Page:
Utilization of mineral sites by bandtailed pigeons Public Deposited

http://ir.library.oregonstate.edu/concern/graduate_thesis_or_dissertations/1z40kw12g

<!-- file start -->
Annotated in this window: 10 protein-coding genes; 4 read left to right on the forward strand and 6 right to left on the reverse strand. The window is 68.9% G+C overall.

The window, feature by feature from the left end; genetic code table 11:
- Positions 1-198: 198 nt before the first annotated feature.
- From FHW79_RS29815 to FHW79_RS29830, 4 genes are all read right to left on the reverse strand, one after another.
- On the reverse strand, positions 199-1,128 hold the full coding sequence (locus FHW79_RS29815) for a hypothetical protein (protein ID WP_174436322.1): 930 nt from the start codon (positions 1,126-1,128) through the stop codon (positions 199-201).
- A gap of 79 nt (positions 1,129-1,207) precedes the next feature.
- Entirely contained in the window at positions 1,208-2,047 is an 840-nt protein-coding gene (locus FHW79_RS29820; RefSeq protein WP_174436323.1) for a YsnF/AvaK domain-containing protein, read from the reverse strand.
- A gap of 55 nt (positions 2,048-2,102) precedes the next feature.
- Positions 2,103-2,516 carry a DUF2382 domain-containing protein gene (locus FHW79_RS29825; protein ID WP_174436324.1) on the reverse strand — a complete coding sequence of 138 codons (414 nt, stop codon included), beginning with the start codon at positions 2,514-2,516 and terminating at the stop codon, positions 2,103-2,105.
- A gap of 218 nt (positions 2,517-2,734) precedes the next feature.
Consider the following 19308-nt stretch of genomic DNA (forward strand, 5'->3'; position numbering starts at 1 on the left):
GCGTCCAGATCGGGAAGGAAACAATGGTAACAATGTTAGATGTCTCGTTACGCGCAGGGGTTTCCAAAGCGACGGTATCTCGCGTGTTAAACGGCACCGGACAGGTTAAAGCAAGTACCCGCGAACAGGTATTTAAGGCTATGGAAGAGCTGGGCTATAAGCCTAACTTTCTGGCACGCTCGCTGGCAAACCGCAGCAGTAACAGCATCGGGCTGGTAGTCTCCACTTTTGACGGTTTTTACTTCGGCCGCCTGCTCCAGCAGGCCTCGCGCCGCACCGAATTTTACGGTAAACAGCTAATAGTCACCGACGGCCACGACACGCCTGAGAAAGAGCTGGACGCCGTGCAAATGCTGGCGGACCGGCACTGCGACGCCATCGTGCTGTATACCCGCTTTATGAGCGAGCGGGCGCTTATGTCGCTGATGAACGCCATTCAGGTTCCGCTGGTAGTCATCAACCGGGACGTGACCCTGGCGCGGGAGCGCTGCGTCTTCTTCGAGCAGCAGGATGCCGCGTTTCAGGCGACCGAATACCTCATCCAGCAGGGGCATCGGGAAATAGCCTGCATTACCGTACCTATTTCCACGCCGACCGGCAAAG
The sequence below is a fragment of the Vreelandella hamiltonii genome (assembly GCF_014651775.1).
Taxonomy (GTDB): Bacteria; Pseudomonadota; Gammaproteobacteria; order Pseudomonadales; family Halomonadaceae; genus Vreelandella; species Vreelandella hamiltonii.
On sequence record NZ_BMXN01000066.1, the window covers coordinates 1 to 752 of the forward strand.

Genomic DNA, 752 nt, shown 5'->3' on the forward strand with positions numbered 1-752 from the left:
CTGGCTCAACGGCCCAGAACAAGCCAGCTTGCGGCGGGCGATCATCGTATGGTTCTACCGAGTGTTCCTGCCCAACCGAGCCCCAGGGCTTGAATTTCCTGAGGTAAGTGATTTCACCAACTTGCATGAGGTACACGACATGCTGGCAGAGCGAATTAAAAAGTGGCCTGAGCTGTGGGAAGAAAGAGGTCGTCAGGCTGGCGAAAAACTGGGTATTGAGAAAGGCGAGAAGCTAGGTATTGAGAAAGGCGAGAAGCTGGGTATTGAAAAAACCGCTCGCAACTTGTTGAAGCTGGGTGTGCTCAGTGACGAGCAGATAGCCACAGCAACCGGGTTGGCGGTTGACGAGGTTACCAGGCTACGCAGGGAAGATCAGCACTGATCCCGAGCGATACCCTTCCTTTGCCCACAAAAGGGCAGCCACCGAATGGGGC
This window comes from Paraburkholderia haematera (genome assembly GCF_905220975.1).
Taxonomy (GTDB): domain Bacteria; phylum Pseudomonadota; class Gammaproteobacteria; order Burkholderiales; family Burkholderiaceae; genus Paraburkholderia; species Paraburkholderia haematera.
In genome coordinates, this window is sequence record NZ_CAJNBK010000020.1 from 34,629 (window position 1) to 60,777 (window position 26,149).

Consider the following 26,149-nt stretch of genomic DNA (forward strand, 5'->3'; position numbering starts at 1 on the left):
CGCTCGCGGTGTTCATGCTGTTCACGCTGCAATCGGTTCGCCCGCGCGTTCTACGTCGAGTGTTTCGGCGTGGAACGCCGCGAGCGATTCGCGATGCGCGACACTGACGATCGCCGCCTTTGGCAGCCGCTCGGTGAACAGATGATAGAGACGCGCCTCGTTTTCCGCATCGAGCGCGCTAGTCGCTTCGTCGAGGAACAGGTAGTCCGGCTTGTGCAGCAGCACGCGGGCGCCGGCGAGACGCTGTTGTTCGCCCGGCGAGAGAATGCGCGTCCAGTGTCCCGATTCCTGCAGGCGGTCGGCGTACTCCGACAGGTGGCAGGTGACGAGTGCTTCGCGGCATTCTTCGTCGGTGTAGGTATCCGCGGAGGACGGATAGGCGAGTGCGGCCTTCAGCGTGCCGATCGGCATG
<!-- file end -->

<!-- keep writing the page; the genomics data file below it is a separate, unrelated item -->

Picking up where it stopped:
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  • The occurrence of band-tailed pigeons (Columba fasciata) three mineral sites in Western Oregon was studied during the summers of 1974-1976. Objectives of the study were o: determine seasonal patterns of utilization of mineral sites by pigeons of different sex and age classes; determine productivity of pigeon populations associated with Mineral sites; determine fidelity of pigeons to mineral sites; and determine sizes of pigeon populations utilizing miner al sites. Study sites included two sites (Long Tom and Nashville) where pigeons were hunted during the Oregon band-tailed pigeon hunting season and one site where hunting was prohibited (Finley). Observations of pigeons marked with patagial wing tags provided information on daily and seasonal patterns, fidelity of pigeons to mineral sites, and sizes of pigeon populations using the mineral sites. Productivity was determined from counts of adult and immature pigeons recorded at 15 min intervals. Observations occurred daily between sunrise and 1200 h at each site during 2 of the 3 years. Band-tailed pigeons were associated with mineral sites from May to September, coinciding with the breeding season. The most intensive period of use of mineral was during August when the majority of immatures fledged. Males and females frequented mineral sites during different time periods and males were associated with mineral for longer seasonal periods than were females. Cloudy and wet weather had adverse affects on the numbers of pigeons visiting the sites. Adult pigeons had high fidelity to mineral sites, both among years and during each breeding season. Interchange was frequently observed between two closely adjacent sites. Estimates of sizes of populations indicated that between 1800 and 2500 pigeons were associated with the three sites in 1976. Patterns of nesting and productivity varied among the sites. Pigeons associated with the site where hunting was prohibited (Finley) had approximately twice the amount of production as did pigeons at the two sites where hunting occurred. Most pigeons associated with the Finley site and probably the Nashville site were involved in multiple nestings, but the majority of the birds associated with the Long Tom site nested only once per season. Patterns of utilization of mineral and productivity displayed by pigeons associated with the Nashville site were probably representative of the reproductive activities of the majority of band-tailed pigeons which bred in Oregon.
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